Part of the Safeguarding and Quality Assurance Service, the Independent Reviewing Service (IRS) is managed independently of children’s social work line management. The IRS offers a level of independence that enables it to effectively challenge the practice, plans and arrangements for children cared for by the local authority.
The appointment of an independent reviewing officer (IRO) for a child/young person in the care of the local authority is a legal requirement under section 118 of the Adoption and Children Act 2002. The IRS operates within the framework of the IRO Handbook, the statutory guidance issued to local authorities in 2010.
The key role of IROs is in the improvement and quality assurance of the care planning for looked after children, and in challenging any drift and delay.
Their responsibilities include:
- ensuring plans are timely, effective and achieve good outcomes for young people
- promoting best practice and high professional standards across the Children’s Social Work Service
- contributing to the consistency of practice from all those who have a corporate responsibility for looked after children
- preventing drift and delay in care planning and ensuring that the local authority’s efforts are focused on meeting the children’s needs and achieving the best possible outcomes
- monitoring the activity of the local authority as a ‘corporate parent’, ensuring that it takes appropriate actions to meet the child’s assessed needs, and is operating in line with care planning regulations.
IROs have several specific responsibilities, which were recently published by the National IRO Partnership and reflect those outlined by Social Work England in 2017. These include:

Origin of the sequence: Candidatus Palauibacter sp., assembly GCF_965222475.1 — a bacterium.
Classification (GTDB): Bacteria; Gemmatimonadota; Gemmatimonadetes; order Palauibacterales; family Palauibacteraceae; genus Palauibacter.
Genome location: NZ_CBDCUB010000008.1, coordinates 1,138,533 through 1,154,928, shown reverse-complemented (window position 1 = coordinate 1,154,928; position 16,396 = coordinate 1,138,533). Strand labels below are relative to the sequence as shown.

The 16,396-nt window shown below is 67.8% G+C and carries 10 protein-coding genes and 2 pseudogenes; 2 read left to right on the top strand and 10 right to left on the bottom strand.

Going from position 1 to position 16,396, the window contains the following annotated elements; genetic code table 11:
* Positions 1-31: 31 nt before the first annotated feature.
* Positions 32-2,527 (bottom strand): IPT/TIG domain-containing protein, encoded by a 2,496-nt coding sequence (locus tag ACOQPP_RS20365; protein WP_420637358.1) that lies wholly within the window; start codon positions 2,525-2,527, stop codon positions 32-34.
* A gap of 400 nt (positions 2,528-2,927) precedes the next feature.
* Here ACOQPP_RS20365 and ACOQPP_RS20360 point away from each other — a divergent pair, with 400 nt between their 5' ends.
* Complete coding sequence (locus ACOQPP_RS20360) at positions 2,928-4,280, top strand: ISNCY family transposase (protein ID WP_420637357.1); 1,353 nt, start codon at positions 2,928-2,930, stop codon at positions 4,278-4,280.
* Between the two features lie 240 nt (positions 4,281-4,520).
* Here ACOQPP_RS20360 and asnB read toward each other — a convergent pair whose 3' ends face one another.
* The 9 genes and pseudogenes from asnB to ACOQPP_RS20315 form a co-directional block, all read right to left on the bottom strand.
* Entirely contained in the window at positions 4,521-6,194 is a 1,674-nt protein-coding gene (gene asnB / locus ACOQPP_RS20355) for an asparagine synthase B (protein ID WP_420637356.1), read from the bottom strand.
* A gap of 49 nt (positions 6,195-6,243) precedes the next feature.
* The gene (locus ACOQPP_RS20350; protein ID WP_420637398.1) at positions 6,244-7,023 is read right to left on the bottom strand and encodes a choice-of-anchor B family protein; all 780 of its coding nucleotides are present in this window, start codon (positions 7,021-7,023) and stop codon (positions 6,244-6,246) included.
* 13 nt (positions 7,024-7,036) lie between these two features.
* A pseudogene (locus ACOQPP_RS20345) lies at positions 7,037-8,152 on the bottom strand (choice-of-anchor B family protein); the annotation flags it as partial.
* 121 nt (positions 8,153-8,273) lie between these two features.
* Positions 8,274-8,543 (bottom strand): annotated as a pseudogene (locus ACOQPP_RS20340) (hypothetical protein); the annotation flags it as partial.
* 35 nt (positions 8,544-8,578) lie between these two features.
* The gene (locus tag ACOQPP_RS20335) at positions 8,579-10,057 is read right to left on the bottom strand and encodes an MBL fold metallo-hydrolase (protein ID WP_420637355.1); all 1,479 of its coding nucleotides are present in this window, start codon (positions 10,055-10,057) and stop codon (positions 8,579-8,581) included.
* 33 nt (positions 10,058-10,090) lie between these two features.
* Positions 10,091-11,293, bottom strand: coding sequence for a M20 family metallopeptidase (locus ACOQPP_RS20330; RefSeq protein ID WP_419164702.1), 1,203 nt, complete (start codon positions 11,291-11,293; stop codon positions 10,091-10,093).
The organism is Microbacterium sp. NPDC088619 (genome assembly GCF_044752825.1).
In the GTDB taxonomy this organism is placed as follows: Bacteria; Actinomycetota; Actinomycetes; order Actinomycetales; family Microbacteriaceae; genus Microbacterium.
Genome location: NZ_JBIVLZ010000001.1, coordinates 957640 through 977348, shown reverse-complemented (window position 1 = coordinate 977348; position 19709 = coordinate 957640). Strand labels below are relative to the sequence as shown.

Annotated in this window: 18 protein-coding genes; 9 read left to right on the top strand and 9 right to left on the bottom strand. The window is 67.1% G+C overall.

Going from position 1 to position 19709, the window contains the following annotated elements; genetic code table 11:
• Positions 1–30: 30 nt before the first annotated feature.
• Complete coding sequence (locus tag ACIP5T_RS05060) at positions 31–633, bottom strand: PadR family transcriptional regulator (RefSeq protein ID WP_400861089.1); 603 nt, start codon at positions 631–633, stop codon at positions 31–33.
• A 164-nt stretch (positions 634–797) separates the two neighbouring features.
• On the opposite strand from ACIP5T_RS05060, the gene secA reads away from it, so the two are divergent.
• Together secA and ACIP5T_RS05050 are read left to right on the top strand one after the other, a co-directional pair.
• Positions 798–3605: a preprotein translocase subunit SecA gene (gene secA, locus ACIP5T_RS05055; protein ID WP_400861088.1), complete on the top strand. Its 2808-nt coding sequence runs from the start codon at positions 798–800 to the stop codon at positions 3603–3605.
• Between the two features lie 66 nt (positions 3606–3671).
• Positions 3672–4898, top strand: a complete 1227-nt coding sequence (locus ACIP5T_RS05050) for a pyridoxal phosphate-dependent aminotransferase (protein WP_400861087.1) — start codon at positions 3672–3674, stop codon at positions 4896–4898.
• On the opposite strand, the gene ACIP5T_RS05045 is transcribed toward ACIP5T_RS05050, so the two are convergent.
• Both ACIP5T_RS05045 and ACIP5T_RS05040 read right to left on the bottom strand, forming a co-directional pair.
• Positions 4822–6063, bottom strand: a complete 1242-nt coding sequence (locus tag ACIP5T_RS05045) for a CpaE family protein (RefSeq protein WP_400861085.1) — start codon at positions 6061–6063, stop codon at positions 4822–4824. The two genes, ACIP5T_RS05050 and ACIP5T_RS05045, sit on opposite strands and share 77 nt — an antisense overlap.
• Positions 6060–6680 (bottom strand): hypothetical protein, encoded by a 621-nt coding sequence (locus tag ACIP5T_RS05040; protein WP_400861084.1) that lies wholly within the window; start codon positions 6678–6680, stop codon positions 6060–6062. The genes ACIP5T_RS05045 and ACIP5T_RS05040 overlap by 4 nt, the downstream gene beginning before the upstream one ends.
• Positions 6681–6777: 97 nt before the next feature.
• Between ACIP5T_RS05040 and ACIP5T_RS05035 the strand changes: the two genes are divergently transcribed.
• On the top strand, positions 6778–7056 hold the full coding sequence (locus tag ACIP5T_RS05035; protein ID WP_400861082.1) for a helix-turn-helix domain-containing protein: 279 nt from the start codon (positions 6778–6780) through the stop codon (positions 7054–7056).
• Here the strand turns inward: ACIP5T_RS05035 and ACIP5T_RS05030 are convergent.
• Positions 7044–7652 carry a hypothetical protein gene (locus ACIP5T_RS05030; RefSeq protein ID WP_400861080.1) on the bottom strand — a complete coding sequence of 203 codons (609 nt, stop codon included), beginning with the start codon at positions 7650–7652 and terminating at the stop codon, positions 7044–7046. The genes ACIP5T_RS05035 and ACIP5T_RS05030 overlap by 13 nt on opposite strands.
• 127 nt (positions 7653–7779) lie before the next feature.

- ensuring the child is central to all planning and decision-making, and that their wishes, views and feelings are given full consideration
- being satisfied that each child’s care arrangement meets their needs
- ensuring that each child knows how to contact their IRO between reviews
- making sure each review process results in clear, robust and informed judgements about the progress of the care plan
- being sure that care plans and decisions have a realistic timescale in keeping with the child’s needs and that there is a named person to implement them
- challenging where there is drift in care planning and, where necessary, escalating issues to a formal dispute resolution
- being satisfied that plans for permanency have been identified by the second review and that the corporate parent is meeting the requirements of the care planning regulations
- proactively chasing the progress of the child’s care plan and the implementation of review decisions
- determining whether a review needs to be convened when there is a significant change/event in the child’s life
- championing the rights and entitlements of children living in care, including their right to advocacy, legal support and redress through complaints and challenge
- engaging with the child’s guardian in line with The Children and Family Court Advisory and Support Service (Cafcass) and IRO good practice protocol, to ensure effective communication about the child’s care plan
- providing positive constructive feedback to all the stakeholders to actively promote good outcomes for children.